Key businesses join activation hub launched by the WWF to help tackle plastic pollution

0
38
Plastic
Major firms have signed up to a new activation hub launched by the World Wildlife Fund, which will aim to help fight the issue of plastic pollution.
Advertisement

Major firms have signed up to a new activation hub launched by the World Wildlife Fund, which will aim to help fight the issue of plastic pollution. 

The hub, entitled ReSource: Plastics, has seen firms including Keurig Dr Pepper, Procter & Gamble, McDonald’s, Tetra Pak, Starbucks and The Coca-Cola Company, with Thought Partners Ocean Conservancy and the Ellen MacArthur Foundation, sign up.  

Advertisement

The Recycling Event is fast approaching – don’t miss out on attending this vital conference. Hear from Waitrose, TerraCycle, EuRIC & many more: https://www.therecyclingevent.com/

WWF set up the hub as it believes that while many firms and organisations are committing to “curb” plastic pollution, some lack a roadmap to follow when implementing these commitments.  

The wildlife organisation estimated that as few as 100 companies have the potential to help stop roughly 10 million metric tonnes of the world’s plastics waste pollution, if done through industry, private sector and government collaboration.  

Even more, it believes that this figure could triple by inspiring a “ripple effect” across supply chains and industry sectors.  

ReSource aims to tap into this potential by helping firms align their large-scale plastic commitments from aspiration to action. It will work with the industry to ensure a systems-based approach to addressing plastic production, consumption, waste management and recycling as a single system.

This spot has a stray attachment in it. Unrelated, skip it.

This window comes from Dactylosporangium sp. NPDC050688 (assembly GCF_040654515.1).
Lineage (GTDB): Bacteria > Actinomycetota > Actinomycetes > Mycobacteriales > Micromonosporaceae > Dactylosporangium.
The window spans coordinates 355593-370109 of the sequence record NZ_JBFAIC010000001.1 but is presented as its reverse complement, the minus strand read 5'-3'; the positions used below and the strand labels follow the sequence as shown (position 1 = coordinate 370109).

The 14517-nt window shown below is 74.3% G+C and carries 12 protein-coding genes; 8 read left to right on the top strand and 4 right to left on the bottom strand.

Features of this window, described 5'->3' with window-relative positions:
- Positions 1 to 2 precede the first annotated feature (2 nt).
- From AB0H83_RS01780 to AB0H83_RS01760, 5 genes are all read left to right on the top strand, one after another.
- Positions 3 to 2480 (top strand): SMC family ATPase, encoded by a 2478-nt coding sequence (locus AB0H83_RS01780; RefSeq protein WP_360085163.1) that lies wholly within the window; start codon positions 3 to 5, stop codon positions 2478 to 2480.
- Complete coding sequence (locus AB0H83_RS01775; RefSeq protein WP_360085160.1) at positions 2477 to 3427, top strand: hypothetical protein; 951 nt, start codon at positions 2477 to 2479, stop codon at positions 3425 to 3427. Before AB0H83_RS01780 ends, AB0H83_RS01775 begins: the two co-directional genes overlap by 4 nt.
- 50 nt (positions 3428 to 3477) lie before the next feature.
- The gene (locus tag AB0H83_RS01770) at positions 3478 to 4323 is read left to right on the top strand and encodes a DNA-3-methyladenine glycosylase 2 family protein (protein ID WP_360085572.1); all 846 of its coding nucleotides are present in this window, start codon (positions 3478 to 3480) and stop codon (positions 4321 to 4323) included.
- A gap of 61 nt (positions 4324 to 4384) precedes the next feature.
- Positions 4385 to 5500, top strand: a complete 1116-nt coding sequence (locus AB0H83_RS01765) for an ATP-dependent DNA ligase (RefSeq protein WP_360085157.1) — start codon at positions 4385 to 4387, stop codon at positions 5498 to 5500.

WWF chief conservation officer Nik Sekhran said: “ReSource is designed to identify the concrete changes that will make the biggest impacts in reducing a company’s plastic pollution footprint. To get closer to our goal of no plastic in nature will take nothing short of transforming the entire value chain. With ReSource, companies now have access to more advanced tools to maximise, measure and multiply their commitments to make this a reality.” 

Procter and Gamble vice president and chief sustainability officer Virginie Helias said: “Addressing the plastic problem in our oceans, rivers and land is everyone’s responsibility – including the companies that use much of the plastic in the world today. It’s a complex issue with no one-size-fits-all solution, and that’s why we’re so energised by the approach WWF is taking with the ReSource program. ReSource will bring a systems approach in partnership with many stakeholders – common metrics, best practices, accountability – that is much needed to accelerate progress on long-term solutions.” 

A report by WWF called No Plastic in Nature: A Practical Guide for Business¸ explored the scope and causes of the plastic waste issue and outlined a clear and pragmatic guide for businesses to lead the “plastics revolution”. This guide provided the vision and foundation for the design of ReSource. 

Measurement and transparent reporting are paramount if this challenge is to be met.  

ReSource will track and publicly report progress on the amount of plastic waste prevented by participants on an annual basis. 

Leave a Reply

This site uses Akismet to reduce spam. Learn how your comment data is processed.